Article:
Diploma mills churn controversy
Rep. Tom Davis
A high-ranking House committee chairman wants to know how the Education Department determines a school's eligibility for federal financial aid and if those standards might be useful in sifting out degrees from unaccredited schools.
Rep. Tom Davis, R-Va., chairman of the House Government Reform Committee, sent a letter Feb. 9 to Education Secretary Roderick Paige questioning how the department sets and applies these standards.
The request stems from a General Accounting Office investigation into federal employees' use of inflated academic credentials on their resumes. Davis and Sen. Susan Collins, R-Maine, chairman of the Senate Governmental Affairs Committee, requested the GAO investigation.
The GAO report is expected in March. Both Davis and Collins want to schedule a hearing soon after.
"As we continue to investigate the scope of this problem across the federal government, we also need to discuss what actions can be taken to address diploma mill use in the near and long term," said David Marin, deputy staff director for Davis' committee. "It's clear that agencies lack consistent standards for identifying diploma mills for the purposes of making hiring and promotion decisions."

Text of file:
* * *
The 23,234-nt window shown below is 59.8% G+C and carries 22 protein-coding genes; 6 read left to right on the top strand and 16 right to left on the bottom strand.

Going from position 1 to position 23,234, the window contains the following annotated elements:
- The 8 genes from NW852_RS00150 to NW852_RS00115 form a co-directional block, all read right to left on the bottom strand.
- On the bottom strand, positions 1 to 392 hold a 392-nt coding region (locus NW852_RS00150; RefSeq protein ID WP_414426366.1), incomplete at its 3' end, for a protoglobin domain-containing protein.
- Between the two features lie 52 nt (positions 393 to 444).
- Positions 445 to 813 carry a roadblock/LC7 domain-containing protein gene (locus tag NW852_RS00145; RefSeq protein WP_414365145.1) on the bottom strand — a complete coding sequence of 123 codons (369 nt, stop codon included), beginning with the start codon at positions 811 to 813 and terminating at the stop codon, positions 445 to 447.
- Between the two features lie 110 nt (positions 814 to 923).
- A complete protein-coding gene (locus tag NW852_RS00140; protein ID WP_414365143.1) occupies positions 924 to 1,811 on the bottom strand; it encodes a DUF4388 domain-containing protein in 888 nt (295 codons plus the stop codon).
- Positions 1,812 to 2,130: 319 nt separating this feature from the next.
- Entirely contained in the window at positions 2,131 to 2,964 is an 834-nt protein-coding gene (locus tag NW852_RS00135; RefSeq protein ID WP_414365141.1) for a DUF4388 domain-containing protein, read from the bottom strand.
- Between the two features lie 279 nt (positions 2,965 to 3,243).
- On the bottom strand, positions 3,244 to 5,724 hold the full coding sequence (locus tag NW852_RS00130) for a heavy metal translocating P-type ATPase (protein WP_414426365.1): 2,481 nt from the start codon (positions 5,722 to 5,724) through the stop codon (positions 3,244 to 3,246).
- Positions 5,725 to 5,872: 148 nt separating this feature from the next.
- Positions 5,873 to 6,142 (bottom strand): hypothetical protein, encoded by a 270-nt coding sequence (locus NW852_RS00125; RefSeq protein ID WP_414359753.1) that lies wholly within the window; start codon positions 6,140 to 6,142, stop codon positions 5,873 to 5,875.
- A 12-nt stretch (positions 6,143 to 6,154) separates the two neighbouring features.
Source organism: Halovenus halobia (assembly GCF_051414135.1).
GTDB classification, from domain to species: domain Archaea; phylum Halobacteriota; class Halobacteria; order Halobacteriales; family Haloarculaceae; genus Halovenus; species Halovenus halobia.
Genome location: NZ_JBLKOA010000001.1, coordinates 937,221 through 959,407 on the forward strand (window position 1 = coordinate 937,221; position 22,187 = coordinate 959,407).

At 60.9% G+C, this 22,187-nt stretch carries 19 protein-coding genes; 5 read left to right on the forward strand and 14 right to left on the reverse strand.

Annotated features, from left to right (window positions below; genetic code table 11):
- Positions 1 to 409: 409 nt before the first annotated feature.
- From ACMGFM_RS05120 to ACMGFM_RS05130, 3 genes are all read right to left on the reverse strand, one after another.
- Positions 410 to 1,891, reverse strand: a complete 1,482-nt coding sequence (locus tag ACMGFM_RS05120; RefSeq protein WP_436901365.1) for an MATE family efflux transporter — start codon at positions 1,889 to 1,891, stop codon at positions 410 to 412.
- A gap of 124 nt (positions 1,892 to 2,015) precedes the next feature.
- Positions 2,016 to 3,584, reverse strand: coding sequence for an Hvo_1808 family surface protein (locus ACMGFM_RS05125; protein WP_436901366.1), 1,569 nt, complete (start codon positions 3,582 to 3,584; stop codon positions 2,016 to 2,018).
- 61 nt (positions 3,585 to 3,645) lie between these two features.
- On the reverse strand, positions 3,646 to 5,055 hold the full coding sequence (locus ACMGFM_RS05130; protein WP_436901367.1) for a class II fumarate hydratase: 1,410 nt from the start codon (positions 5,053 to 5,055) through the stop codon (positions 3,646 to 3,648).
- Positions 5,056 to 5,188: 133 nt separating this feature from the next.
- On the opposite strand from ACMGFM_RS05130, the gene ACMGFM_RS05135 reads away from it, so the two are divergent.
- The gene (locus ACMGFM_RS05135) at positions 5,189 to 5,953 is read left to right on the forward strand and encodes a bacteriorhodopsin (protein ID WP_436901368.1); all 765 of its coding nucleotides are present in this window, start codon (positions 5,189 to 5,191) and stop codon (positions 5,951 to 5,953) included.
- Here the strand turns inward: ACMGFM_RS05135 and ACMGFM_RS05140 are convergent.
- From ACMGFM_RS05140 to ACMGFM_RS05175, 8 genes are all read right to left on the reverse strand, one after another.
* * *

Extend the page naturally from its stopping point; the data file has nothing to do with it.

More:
The Education Department may create a Web-accessible list of accredited schools for students and employers. But such a list would not be a cure-all, Marin said.
Scrutiny of diploma-mill degrees was sparked last summer when Washington Technology
and Government Computer News
reported that Laura Callahan, deputy chief information officer in the Homeland Security Department, had obtained her three degrees from a diploma mill in Wyoming. The department suspended Callahan with pay following the report.
The magazines later turned up dozens of people whose degrees came from unaccredited institutions. The Office of Personnel Management subsequently ordered the review of employees' academic credentials, and the GAO began a probe.